Lange Langstile DeLuxe Tenor Banjo , c. 1927

Lange  Langstile DeLuxe Tenor Banjo ,  c. 1927
$850.00 + shipping
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Item # 9456
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Lange Langstile DeLuxe Model Tenor Banjo, c. 1927, made in New York City, natural varnish finish, laminated walnut rim, resnator and neck neck with rosewood fingerboard, original black hard shell case.

William Lange really loved designing banjos. His company was constantly marketing new banjos with novel design features during the 1920s. The 1910s Orpheum brand was joined by the Paramount line in 1921, the first "modern" tenor and plectrum banjos that set the standard for all makers. By 1924 these had been joined by a new Super Orpheum line and on the low end of the price range the Langstile brand. A 1924 advertisement laid out the brands in order of target market, from beginners to semi-professionals, true professionals and "artists".

Later in the 1920's the marketing became lass clear-cut. This Langstile Deluxe is a professional-grade banjo with modern features but marked with the student brand name. Earlier Langstile models had 17-fret necks, friction tuners, and open backs but the Deluxe has a 19-fret neck, geared tuners, and a standard resonator-and-flange setup. It features a top-tension system, a first for Lange a banjo although based fairly closely on Ludwig's existing design. It almost seems Lange couldn't stop experimenting with banjo designs, and chose to market this useful and novel (to him) idea on a sub-Paramount line to not undercut his own high-end products.

This Langstile also has a very interesting rim design, with chromed tubes running through it supporting a massive heavy perforated tone ring. Similar tubes had already been employed on Triple X banjos Lange made for other clients, but the Langstile Deluxe has a different arrangement. The flange is quite heavy as well. The resonator and rim have elaborate marquetry work on the sides and he multi-laminate neck is similar to Paramount practice, with some nice pearl work on the bound rosewood fingerboard typical of Lange. The hardware on this banjo (including the small-can Page tuners and "hotdog" armrest) is plated in chrome rather than nickel, an expensive novelty at the time.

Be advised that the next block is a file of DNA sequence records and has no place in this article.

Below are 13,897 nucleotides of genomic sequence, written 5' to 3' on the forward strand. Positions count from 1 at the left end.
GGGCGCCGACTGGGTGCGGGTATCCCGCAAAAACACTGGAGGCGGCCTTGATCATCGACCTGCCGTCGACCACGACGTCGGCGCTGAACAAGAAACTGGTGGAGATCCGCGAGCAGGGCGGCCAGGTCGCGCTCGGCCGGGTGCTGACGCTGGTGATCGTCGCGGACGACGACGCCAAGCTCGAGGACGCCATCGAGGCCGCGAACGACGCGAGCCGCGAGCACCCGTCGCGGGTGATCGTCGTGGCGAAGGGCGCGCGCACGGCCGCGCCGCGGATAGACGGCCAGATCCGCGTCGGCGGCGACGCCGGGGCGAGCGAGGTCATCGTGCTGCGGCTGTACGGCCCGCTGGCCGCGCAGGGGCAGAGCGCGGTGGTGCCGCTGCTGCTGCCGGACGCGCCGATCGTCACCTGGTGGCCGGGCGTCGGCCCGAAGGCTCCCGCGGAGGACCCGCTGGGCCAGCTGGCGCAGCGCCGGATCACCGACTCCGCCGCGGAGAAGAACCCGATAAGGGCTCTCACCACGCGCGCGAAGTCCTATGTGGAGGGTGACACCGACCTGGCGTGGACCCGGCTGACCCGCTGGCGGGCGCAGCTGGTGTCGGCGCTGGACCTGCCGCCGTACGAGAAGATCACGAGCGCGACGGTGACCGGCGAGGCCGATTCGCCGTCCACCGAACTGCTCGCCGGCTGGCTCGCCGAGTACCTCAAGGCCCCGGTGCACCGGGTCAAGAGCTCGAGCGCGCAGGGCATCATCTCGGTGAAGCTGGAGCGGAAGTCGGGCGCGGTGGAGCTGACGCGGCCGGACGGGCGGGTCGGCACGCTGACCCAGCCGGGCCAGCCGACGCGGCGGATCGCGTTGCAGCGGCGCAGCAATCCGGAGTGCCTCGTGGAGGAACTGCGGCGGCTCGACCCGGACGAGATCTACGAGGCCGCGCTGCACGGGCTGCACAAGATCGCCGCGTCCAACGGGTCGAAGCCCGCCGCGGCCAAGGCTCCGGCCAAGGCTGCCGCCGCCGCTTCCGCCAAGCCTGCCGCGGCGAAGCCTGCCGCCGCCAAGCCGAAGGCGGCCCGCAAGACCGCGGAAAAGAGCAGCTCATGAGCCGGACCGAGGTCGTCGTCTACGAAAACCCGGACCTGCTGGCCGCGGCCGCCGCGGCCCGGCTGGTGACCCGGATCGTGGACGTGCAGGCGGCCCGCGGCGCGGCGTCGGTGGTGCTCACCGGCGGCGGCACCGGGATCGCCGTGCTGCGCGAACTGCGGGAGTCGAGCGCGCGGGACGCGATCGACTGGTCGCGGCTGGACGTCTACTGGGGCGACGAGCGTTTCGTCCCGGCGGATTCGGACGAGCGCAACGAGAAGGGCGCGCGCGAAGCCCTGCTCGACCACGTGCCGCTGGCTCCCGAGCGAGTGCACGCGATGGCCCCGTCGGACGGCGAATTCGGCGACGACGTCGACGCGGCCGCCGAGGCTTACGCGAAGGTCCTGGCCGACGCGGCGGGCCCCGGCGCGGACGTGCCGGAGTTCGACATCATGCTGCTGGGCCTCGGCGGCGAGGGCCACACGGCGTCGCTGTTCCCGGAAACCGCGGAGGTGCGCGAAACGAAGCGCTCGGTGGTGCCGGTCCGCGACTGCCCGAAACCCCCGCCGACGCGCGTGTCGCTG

This is a slightly eccentric but high quality tenor, an interesting footnote to the Lange story. This Langstile model seems fairly rare compered to most Paramounts, and may not have been on the market very long, arriving after the Tenor market had peaked. This is a nice playing and sounding banjo, a bit mellower sounding than some period tenors but with a nice authentic ring.
Overall length is 33 in. (83.8 cm.), 11 in. (27.9 cm.) diameter head, and 3 in. (7.6 cm.) in depth, measured at side of rim. Scale length is 23 in. (584 mm.). Width of nut is 1 1/8 in. (29 mm.).

This banjo shows general wear but plays well. The all-originals finish has dings, dents and scrapes overall, most notably on the resonator back. The hardware remains original except for the tailpiece (a recent vintage styled piece) and one of the retaining bolts for the armrest. The head is an old (period at least) Rogers genuine calf, fairly heavy if somewhat overstretched but still fully playable and excellent sounding, offering a lovely deeper and mellower tome than any modern equivalent.

The small eccentric bridge also appears original, or at least period. The neck is nice and straight, the frets show some wear but playability is still fine. A plastic shim has been added at the treble end of the fingerboard, and the nut is more recent. The original HSC is fairly well preserved and this is a very nice if slightly eccentric 95 or so year old professional grade tenor at a relatively budget-friendly price. Overall Excellent - Condition.